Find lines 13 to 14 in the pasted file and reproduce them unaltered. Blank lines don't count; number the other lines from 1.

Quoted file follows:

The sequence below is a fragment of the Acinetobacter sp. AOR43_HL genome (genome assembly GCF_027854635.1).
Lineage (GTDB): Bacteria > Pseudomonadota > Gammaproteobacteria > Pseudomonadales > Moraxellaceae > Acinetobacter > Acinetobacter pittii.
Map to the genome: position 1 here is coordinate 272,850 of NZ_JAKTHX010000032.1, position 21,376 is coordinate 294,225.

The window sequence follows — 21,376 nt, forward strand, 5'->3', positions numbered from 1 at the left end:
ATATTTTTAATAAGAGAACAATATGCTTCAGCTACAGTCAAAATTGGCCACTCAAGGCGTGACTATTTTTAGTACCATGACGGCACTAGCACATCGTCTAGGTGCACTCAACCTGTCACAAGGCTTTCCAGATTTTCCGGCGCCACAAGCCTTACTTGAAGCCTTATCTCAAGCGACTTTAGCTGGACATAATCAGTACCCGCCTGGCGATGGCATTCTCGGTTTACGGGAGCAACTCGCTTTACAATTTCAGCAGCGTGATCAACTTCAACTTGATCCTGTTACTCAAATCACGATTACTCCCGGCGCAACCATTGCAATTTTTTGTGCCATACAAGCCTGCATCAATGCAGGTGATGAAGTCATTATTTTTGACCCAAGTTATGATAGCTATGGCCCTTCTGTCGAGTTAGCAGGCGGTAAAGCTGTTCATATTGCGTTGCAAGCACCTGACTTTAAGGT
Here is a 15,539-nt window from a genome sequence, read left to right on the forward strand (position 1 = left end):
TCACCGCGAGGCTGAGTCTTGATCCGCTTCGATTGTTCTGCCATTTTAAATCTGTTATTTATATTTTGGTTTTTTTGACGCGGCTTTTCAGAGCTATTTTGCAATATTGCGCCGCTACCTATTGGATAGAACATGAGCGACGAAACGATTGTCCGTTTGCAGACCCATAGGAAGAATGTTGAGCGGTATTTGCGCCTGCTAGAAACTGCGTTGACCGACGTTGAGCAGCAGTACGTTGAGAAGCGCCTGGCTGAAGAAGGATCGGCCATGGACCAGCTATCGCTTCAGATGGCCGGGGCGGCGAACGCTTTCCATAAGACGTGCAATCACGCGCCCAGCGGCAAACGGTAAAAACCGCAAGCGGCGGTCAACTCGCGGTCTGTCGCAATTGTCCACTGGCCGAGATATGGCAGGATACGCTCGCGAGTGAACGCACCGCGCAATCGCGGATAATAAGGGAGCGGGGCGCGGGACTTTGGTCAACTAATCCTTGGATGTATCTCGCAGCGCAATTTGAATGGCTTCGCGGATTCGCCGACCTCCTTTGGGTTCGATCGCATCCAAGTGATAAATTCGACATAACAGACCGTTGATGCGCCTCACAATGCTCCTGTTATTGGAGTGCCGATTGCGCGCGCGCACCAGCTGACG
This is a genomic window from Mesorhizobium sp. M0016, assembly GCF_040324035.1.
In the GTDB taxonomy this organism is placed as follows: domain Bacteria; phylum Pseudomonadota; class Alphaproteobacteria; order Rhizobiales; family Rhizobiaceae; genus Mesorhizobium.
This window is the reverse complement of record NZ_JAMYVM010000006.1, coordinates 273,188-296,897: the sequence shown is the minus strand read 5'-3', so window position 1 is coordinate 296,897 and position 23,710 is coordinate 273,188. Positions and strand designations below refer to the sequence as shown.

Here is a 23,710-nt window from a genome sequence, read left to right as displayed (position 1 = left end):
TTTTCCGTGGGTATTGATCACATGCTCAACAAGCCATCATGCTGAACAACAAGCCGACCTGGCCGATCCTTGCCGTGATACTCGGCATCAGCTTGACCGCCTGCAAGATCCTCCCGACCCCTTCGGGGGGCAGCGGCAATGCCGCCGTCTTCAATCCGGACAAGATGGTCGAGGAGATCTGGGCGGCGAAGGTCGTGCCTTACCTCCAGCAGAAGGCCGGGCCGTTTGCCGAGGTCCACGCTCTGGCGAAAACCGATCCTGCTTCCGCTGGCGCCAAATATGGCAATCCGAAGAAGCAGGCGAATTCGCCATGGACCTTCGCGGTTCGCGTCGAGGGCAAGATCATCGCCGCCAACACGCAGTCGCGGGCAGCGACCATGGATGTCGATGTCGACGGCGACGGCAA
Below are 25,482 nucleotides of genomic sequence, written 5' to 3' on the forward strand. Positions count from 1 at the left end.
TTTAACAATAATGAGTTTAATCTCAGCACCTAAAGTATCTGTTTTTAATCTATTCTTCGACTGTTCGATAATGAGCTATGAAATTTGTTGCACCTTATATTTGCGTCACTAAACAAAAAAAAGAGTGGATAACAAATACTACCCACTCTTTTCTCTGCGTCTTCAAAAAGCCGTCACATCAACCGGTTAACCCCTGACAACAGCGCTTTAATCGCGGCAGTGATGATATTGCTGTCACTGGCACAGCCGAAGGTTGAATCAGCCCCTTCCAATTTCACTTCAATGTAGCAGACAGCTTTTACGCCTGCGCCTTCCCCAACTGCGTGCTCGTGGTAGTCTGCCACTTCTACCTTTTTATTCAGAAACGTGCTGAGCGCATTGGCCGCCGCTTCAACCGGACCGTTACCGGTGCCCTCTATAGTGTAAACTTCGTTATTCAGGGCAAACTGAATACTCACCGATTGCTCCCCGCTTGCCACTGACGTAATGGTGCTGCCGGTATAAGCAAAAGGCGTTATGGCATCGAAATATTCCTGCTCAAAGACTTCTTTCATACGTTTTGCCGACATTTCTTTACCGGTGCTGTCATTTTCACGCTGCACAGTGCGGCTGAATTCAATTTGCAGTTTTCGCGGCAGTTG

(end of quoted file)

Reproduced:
Below are 25,482 nucleotides of genomic sequence, written 5' to 3' on the forward strand. Positions count from 1 at the left end.
TTTAACAATAATGAGTTTAATCTCAGCACCTAAAGTATCTGTTTTTAATCTATTCTTCGACTGTTCGATAATGAGCTATGAAATTTGTTGCACCTTATATTTGCGTCACTAAACAAAAAAAAGAGTGGATAACAAATACTACCCACTCTTTTCTCTGCGTCTTCAAAAAGCCGTCACATCAACCGGTTAACCCCTGACAACAGCGCTTTAATCGCGGCAGTGATGATATTGCTGTCACTGGCACAGCCGAAGGTTGAATCAGCCCCTTCCAATTTCACTTCAATGTAGCAGACAGCTTTTACGCCTGCGCCTTCCCCAACTGCGTGCTCGTGGTAGTCTGCCACTTCTACCTTTTTATTCAGAAACGTGCTGAGCGCATTGGCCGCCGCTTCAACCGGACCGTTACCGGTGCCCTCTATAGTGTAAACTTCGTTATTCAGGGCAAACTGAATACTCACCGATTGCTCCCCGCTTGCCACTGACGTAATGGTGCTGCCGGTATAAGCAAAAGGCGTTATGGCATCGAAATATTCCTGCTCAAAGACTTCTTTCATACGTTTTGCCGACATTTCTTTACCGGTGCTGTCATTTTCACGCTGCACAGTGCGGCTGAATTCAATTTGCAGTTTTCGCGGCAGTTG